On a larger scale, there are so many stresses that pile up throughout the day, that we have to take action on our mindset from the start and see how to better structure our environment and approach to life.
“Think about a normal person’s day,” Waris says. “You wake up with an alarm. So from the very moment you start your day, you’ve been jarred awake.”
“Then you get ready for work, and you may or may not eat healthy. You may not have time, right? And so you get on the train, and someone steps on your foot, or it’s really crowded, or you’re in a car and someone cuts you off—whatever it is, you’re already agitated. That’s how you start your day. This is life for millions of people.”
Waris thinks the stress of modern-day life has to be counteracted through better living, and in his case, through better business models.
“Even when we made our fashion, it was all about the process and how things were made. There was great care and great time and patience with each and every piece, whether it was a box or a hand-embroidered cashmere scarf or a diamond necklace, or now a blend of herbs or a tea. The process has always been the same for me and for the company,” he says.
The stresses and challenges, says Waris, “are never going to go away, but what can be done is how you respond to those things.”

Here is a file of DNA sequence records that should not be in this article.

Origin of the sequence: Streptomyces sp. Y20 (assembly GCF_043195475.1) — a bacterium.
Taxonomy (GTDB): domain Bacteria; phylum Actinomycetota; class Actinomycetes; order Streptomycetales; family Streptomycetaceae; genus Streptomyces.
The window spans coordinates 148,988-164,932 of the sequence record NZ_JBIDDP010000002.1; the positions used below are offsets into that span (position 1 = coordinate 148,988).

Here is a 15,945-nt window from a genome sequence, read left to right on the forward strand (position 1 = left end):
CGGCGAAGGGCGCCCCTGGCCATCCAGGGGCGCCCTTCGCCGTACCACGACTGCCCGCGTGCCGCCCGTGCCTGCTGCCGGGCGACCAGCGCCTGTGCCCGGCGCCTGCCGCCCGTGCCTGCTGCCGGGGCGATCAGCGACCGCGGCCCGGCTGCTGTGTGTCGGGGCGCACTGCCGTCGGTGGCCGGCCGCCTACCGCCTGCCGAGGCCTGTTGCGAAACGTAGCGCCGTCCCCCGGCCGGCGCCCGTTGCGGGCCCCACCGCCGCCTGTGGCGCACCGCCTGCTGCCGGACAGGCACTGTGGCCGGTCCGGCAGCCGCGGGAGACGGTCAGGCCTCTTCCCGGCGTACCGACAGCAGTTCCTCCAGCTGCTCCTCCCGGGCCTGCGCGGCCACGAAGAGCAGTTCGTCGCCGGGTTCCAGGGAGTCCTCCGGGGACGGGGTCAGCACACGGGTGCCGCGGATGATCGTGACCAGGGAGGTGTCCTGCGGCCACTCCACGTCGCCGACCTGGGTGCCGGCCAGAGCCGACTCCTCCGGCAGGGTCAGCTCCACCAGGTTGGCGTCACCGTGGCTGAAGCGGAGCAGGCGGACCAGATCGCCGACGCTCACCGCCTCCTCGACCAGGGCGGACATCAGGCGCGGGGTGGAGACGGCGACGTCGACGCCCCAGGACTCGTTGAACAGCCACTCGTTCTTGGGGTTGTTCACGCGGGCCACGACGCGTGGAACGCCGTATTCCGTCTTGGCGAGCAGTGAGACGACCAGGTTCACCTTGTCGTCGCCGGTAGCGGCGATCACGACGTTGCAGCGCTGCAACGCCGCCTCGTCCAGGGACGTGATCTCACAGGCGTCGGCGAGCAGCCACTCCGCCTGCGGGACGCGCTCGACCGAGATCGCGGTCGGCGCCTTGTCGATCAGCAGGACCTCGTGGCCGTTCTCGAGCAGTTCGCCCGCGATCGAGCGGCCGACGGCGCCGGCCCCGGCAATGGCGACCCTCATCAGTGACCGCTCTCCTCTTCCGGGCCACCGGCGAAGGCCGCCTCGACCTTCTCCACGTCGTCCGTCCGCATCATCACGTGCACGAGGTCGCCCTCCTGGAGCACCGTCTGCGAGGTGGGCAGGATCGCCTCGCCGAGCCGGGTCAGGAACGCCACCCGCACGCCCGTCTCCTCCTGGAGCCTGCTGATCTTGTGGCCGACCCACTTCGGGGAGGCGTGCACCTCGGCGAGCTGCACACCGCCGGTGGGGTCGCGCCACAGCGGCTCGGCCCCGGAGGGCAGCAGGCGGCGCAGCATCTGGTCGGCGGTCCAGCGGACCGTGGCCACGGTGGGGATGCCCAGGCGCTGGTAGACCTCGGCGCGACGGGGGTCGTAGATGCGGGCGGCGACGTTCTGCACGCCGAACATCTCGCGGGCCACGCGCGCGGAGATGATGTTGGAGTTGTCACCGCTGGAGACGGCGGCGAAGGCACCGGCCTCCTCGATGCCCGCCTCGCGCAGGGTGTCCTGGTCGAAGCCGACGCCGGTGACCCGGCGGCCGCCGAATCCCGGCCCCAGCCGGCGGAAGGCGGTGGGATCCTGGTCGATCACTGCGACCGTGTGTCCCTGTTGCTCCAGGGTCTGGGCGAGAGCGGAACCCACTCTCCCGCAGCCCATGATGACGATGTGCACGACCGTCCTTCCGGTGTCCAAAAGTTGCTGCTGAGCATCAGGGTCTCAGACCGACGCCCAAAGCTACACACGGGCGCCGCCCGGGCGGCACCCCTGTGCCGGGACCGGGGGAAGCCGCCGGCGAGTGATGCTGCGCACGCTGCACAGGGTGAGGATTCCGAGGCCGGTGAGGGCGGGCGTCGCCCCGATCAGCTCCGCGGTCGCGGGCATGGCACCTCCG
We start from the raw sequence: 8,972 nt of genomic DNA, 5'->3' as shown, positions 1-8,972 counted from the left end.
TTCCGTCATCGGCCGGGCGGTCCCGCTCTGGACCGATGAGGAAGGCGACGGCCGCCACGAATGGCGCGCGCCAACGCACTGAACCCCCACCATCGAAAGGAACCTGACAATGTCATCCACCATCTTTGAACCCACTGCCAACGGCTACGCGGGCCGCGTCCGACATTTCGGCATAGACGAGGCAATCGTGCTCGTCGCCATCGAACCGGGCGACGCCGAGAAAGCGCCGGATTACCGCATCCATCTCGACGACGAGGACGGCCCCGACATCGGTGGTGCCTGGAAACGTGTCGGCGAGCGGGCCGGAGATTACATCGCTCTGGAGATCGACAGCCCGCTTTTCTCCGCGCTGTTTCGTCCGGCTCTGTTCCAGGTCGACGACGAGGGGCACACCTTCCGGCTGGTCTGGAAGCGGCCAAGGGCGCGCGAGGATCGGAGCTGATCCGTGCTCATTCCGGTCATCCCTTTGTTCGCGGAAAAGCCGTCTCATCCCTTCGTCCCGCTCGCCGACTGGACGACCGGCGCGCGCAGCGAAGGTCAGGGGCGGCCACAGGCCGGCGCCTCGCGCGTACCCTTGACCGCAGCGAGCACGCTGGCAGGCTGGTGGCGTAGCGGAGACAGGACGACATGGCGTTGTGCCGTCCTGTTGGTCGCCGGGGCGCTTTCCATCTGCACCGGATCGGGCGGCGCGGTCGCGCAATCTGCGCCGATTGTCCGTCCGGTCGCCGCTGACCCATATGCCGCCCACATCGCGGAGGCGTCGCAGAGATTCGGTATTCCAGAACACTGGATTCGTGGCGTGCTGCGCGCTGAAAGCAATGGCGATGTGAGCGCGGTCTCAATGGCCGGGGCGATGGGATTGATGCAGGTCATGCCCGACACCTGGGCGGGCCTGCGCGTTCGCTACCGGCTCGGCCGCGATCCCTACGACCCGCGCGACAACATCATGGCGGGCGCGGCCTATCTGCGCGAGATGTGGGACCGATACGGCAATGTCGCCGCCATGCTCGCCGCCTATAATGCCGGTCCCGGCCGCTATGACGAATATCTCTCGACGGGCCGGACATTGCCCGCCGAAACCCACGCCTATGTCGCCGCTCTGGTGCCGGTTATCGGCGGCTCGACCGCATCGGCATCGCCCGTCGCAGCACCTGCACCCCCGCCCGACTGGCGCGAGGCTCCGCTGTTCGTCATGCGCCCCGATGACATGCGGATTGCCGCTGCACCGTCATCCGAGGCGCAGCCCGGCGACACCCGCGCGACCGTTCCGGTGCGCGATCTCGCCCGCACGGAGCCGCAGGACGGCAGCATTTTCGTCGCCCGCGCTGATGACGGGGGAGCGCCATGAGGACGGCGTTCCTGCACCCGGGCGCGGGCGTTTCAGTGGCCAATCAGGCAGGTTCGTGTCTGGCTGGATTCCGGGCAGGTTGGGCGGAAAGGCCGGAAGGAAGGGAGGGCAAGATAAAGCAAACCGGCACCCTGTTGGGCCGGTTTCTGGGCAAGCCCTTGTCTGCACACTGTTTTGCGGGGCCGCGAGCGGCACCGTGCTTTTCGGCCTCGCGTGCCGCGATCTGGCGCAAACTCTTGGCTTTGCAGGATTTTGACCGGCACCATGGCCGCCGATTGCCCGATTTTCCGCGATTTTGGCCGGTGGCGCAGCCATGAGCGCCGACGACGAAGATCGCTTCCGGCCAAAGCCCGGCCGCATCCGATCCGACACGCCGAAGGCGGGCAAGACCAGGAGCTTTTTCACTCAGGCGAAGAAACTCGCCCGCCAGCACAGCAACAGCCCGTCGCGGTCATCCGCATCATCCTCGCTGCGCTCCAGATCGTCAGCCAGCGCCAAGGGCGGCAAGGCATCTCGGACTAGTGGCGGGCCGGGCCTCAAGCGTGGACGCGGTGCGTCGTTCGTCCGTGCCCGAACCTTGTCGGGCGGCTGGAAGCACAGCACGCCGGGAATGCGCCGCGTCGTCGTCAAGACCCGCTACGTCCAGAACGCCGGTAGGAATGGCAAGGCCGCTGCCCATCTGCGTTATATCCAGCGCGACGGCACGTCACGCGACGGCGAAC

A better you
“Our goals are just … to create opportunities for a better you,” says Waris of the botanicals venture. “That’s all. Just a better you, and what that means will evolve.”
House of Waris has always had limited product lines without a goal of indiscriminate growth. Waris himself rose to acclaim in the jewellery world after the jewellery store Maxfield’s in Los Angeles noticed a custom diamond ring Waris had made himself. The store immediately ordered a load and sold out right away. While the same limitations don’t apply to tea as they do diamonds, Waris maintains a “limited edition” air at his tea shop.
That sense of exclusivity and value come not from a marketing team but from the ground up in how Waris approaches his business.
“We’ve taken five years to get here. We sourced and we blended and we changed. … We found the type, designed the packaging, every little thing. We even found a ceramist up in Hudson to make our containers. We didn’t just go to a manufacturer in a factory.”
This dedication to craftsmanship runs through the entire process, from product development to presentation, and even to the ambience of his tea shop under the High Line in New York. There’s a humility in Waris’s love for quality that comes from his respect for traditional wisdom and the innate power of every individual.
Waris recognizes that for all the innovation he can bring to the table, it pales in comparison with the abilities of our bodies. “The most luxurious of our tools is our breath,” he says. “And we don’t know how to use it. We’re all shallow breathers. If we take a moment—or seek moments throughout the day—to breathe deeply, to find that strength within us, we’ve done it.”